As I continued on I choose to visit the Meadows, a grassy park just south of Lauriston Place. It was here that I first felt the heat of the day upon me, an noticed the horizon was lined with blue. Perhaps the weatherman had not been the terrible purveyor of falsehoods that I initially thought he was.

Now, I know I've mentioned the fact that Edinburgh has a castle in the middle of it, looming above on a big rock faced cliff. I'm not sure if it's that this was the first time I saw it during the day, or if this was the first time I saw it, without the weather being a terrible gloom, but when I saw it this time – I really saw it. Looking at it overhead, as the sun played tricks on the outcroppings, I wanted to tell everyone I passed that there was truly a castle overhead: as if they'd missed it all this time, or not fully noticed it, as I had. I mean, really think about it. A castle. In the middle of your city. Close your eyes, and picture your own city. Now add a real-life castle smack dab in the middle, on a giant cliff. That's amazing!

So amazing, that having finished my walk, I decided not to head back home. I decided to head into the village of Dean.

As it turns out, what one decides to do, and what one ends up doing are two very different things. At first everything was looking promising. I saw water that powered the waterwheels on the mills, and I chatted briefly with a couple of locals who jumped a fence, and waded into the river to illegally catch trout. Then I ran across a kindly old lady. It's always the ones you least suspect. So eager was she to help, that she took my tiny map and, without her bifocals, started telling me where I was and where I was headed. How could I argue with a kindly old lady? To get where I wanted to go, she said, I should walk along side the river on the Water of Leith Walkway.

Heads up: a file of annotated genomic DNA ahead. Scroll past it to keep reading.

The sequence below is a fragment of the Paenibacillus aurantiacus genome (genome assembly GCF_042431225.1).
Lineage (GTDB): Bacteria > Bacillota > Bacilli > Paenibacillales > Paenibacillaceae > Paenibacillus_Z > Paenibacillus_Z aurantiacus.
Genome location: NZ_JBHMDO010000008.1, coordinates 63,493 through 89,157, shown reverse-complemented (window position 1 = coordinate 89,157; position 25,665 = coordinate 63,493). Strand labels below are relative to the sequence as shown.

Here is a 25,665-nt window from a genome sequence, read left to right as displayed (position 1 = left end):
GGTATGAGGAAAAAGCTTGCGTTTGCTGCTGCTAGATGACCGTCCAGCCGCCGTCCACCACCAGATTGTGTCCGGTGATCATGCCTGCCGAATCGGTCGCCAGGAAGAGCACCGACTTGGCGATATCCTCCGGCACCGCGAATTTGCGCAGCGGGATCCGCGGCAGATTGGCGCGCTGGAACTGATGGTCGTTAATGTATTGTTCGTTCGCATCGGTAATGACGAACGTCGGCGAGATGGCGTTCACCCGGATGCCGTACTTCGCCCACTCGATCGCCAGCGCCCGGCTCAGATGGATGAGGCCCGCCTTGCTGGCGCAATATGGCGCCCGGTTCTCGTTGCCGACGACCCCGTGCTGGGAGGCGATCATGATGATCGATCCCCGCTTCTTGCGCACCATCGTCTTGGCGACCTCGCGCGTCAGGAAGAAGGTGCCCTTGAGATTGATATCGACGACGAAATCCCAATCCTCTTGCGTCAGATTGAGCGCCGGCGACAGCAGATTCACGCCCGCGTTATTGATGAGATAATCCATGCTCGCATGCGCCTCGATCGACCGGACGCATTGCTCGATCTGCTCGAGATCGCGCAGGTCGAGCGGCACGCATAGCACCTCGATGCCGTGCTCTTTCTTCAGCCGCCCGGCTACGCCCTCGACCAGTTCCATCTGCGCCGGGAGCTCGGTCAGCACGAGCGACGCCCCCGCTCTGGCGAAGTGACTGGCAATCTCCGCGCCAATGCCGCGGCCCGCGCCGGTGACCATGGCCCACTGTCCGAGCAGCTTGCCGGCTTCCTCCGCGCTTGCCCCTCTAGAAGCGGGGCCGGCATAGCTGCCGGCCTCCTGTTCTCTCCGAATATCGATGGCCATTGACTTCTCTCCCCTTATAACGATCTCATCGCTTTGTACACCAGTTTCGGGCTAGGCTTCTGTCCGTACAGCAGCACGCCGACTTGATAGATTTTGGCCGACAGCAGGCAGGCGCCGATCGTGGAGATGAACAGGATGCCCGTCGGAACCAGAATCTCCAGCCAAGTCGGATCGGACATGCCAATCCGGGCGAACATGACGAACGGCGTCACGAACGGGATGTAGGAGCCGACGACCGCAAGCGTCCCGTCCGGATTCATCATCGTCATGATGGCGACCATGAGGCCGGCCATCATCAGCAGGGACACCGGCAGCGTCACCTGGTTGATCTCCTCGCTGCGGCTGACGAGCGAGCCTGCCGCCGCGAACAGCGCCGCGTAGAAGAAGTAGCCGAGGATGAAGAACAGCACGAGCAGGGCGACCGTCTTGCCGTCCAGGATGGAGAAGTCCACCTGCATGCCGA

It was a beautiful riverside walk, and one I would highly encourage anyone to take, if they find themselves in the area. Many hellos and good afternoons were exchanged with people walking their dogs, taking full advantage of the first sun in days. However, when I finally realized that I was not in the village of Dean, and that I was most likely not going to end up there any time soon, I bailed and found myself in the suburbs with great houses, and lovely gardens. I also, as it would prove, found myself no longer on my map.

Yes this kindly old lady who attempted to do me a favour (or acted as I hope I will when I become old, purposefully leading people astray to add some sort of amusement to her own day) had placed me far from the familiar. Twenty minutes later, and I would find myself at the Dean Gallery, and the Gallery of Modern Art, located on Belford Road in the west end.

Though not where I had intended to end up, the surrounding area was quite picturesque and the galleries themselves (admission free) were worth a look. If you'd ever wanted to see a full sized sheep contained in a glass box full of formaldehyde, this is your chance! Ahh modern art.

The heat was failing, and with that the fog descended once more. But no worries, as these few hours had proved to me that nice days were possible in this country. Having come once, they would certainly return again. All I had to do was wait.

A quick stroll through the West Princes Street Gardens, and a brief pause to read Christopher Moore's Practical Demonkeeping, and I was back home, with nothing at all bothering me.

Except for the car alarm -
Going off right outside my window -
For the last twenty minutes!

1 comment:

  1. I like those Tudor style apartments!

    Hey, are you going to Rosslyn Chapel?